Hyosung’s HQ is located in Changwon City, home also to a couple of Hyundai’s factories, as well as to Daewoo, Kia, SsangYong, and the car plant belonging to the giant Samsung conglomerate. Hyosung’s factory isn’t ultra-modern, but it’s spotlessly clean and well tended, equipped with good-quality modern tooling featuring a high degree of automation, with one worker monitoring up to five or six different machining operations.
The two full-time production lines – one for V-twin models, the other for singles – have a production ceiling of 500 bikes a day, depending on the model, and at the time of my visit were cranking out 290 units daily, with the accent on the more intricate V-twin bikes. The newest model just entering production was the 125 Troy (as in Bayliss or Corser), also known in Europe as the Karion, where it retails for around 3000 Euros ($NZ6144) – a fat-tyred, four-stroke street scrambler clearly derived from Yamaha’s successful TW225 J-market cult-model.
Hyosung’s RD staff began work on the first of its V-twin family in 1998, and just 18 months later it entered production for the 2000 model year, in 125 and 250cc forms. Now comes the 650 V-twin range, production of which is about to start this summer, powered by a 647cc 90-degree chain-driven dohc V-twin engine measuring 81.5 x 62mm, running 11.6:1 compression, and fitted with 39mm Mikuni carbs.
This produces a claimed 69bhp at 9000rpm and will initially be marketed in 650 Comet roadster guise, employing the quite Ducati-esque trellis frame of the Intermot 2002 prototype, which is a claimed 60 per cent stiffer than the current 250 V-twin’s spaceframe. An Aquila custom version will appear soon after, followed later in the year by a fully faired sportbike with half-faired option, which will be a keenly priced rival for Ducati’s 620 Sport. Hyosung is already working on a 750cc version of the motor, but this is second in line to the forthcoming 1000cc engine set to debut in 2004.
The chance to spend a day riding the pair of 250cc V-twins came not in South Korea (too difficult road conditions for proper test riding, according to the company’s Export Director), but in Australia. There, Hyosung importer Rick Atkinson has successfully established the Korean marque in the local market in head-on competition with its Japanese counterparts, and in doing so has returned a flow of valuable feedback to Changwon City.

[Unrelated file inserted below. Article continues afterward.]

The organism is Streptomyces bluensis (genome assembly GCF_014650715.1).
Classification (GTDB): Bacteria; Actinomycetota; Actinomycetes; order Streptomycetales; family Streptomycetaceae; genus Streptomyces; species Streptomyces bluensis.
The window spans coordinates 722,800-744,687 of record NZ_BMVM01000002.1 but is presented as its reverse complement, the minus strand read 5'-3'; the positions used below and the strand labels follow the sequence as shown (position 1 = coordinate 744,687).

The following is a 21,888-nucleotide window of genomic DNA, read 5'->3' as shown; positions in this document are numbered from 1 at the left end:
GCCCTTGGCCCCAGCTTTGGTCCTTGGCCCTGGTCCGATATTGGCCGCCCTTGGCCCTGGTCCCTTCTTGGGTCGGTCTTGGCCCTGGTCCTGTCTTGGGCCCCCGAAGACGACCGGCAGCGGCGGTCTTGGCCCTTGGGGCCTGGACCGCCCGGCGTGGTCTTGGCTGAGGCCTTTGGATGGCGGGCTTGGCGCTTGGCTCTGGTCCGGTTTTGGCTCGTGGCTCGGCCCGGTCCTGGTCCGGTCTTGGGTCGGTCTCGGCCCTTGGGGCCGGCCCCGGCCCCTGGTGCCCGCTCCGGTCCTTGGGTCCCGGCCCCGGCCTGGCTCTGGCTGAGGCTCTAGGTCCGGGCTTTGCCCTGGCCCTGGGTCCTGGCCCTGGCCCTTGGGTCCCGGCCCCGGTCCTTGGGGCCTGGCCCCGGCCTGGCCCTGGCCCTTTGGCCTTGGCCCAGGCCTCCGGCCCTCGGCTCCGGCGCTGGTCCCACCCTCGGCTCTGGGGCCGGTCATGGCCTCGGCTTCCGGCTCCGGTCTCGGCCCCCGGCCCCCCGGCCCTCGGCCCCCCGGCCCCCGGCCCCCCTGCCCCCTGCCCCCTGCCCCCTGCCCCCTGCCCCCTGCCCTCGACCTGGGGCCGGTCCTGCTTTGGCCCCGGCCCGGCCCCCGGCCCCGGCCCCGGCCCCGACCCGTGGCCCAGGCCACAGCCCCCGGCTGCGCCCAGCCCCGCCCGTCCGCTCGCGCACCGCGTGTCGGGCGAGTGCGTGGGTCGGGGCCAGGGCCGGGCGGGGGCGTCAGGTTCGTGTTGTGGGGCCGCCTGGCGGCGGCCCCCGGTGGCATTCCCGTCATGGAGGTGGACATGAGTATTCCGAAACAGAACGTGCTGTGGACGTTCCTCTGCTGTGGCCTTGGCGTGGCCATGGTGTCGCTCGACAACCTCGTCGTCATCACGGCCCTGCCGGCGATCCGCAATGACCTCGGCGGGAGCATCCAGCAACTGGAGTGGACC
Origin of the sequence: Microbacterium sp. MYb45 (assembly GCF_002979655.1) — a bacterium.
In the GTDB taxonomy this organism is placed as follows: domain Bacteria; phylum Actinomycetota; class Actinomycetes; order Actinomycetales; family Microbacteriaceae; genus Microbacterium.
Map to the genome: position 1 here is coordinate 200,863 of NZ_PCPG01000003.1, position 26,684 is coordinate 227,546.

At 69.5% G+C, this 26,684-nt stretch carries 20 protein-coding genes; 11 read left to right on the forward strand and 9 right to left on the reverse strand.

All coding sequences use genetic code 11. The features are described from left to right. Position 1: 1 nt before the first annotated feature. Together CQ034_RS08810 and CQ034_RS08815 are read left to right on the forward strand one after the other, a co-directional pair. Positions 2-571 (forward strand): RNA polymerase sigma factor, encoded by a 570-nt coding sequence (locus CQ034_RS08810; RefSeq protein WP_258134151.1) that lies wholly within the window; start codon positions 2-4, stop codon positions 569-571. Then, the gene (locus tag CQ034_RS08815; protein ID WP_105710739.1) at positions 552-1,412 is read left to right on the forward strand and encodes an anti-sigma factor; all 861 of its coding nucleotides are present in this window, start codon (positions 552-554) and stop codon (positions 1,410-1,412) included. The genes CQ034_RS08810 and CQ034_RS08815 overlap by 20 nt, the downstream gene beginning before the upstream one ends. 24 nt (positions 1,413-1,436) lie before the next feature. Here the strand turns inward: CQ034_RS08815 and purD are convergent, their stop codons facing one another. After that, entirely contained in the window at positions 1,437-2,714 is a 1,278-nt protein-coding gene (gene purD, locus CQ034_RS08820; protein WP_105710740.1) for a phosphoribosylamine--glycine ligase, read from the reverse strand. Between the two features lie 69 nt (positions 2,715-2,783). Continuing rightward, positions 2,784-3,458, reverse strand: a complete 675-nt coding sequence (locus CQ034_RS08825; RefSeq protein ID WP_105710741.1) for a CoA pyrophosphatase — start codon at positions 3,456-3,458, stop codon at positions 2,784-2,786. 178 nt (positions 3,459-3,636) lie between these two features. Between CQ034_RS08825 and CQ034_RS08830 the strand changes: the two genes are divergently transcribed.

The only problems we’ve experienced have been electrical, says Atkinson, and that’s been with equipment sourced outside Hyosung. The bikes are very well made, well finished and reliable, and absolutely oil-tight, in spite of the vertically split crankcases. The power units are engineered to Japanese standards, and the cycle parts are getting there, too.
It’s a good product.
After a full day’s ride through the hills behind Melbourne aboard the 250 Comet V-twin roadster and its well-chromed Aquila cruiser sister, I can only agree. Both bikes share the same 75-degree V-twin air/oil-cooled eight-valve motor producing 38bhp at 10,000rpm.
The bike starts instantly and silently via the electric leg, and pulls strongly and smoothly wide open from 2000 revs upwards, but the Comet I rode first likes being zinged to 11,000rpm and more – it’s a really invigorating little package. There’s an extra surge of revs about 7000rpm and, rather remarkably, zero vibration in spite of the 75-degree engine having no balance shaft and being mounted solidly in the steel double-cradle chassis.
The transmission is almost faultless, with a light, precise shift action to the five-speed gearbox. Neutral is easy to find when you want it, even at rest, and in spite of the rather curious shape and length to the gearlever, which could do with some attention, I never once missed a shift in seven hours of riding the two bikes.
The engine is also undeniably good-looking, with good-quality die-castings – it looks like a smaller version of the 1000cc Denco engine that adorned John Britten’s first winged wonder V-twin racer! In fact, the quality of manufacture of both bikes is pretty high, with only an orange-peel finish on the top of the Aquila fuel tank, and a couple of paint runs on the Comet triple clamps, worthy of criticism. Otherwise, paint and especially chrome quality is excellent.